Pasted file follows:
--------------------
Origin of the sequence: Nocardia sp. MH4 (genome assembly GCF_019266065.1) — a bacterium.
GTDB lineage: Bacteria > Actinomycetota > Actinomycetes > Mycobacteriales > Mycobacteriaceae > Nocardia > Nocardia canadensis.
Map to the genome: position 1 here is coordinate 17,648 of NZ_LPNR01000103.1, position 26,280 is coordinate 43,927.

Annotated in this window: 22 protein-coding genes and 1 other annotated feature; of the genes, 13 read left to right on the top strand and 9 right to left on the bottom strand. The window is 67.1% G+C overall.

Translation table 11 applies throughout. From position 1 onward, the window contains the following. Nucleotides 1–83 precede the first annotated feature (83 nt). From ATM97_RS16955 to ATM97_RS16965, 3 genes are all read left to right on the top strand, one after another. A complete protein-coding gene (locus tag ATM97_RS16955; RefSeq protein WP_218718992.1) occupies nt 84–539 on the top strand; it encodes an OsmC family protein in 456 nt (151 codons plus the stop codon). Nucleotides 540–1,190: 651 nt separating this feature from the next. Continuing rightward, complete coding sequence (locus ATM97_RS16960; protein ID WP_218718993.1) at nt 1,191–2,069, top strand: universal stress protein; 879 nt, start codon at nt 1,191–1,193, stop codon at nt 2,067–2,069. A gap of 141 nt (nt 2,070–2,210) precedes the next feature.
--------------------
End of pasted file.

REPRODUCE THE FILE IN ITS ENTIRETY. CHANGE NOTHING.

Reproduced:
Origin of the sequence: Nocardia sp. MH4 (genome assembly GCF_019266065.1) — a bacterium.
GTDB lineage: Bacteria > Actinomycetota > Actinomycetes > Mycobacteriales > Mycobacteriaceae > Nocardia > Nocardia canadensis.
Map to the genome: position 1 here is coordinate 17,648 of NZ_LPNR01000103.1, position 26,280 is coordinate 43,927.

Annotated in this window: 22 protein-coding genes and 1 other annotated feature; of the genes, 13 read left to right on the top strand and 9 right to left on the bottom strand. The window is 67.1% G+C overall.

Translation table 11 applies throughout. From position 1 onward, the window contains the following. Nucleotides 1–83 precede the first annotated feature (83 nt). From ATM97_RS16955 to ATM97_RS16965, 3 genes are all read left to right on the top strand, one after another. A complete protein-coding gene (locus tag ATM97_RS16955; RefSeq protein WP_218718992.1) occupies nt 84–539 on the top strand; it encodes an OsmC family protein in 456 nt (151 codons plus the stop codon). Nucleotides 540–1,190: 651 nt separating this feature from the next. Continuing rightward, complete coding sequence (locus ATM97_RS16960; protein ID WP_218718993.1) at nt 1,191–2,069, top strand: universal stress protein; 879 nt, start codon at nt 1,191–1,193, stop codon at nt 2,067–2,069. A gap of 141 nt (nt 2,070–2,210) precedes the next feature.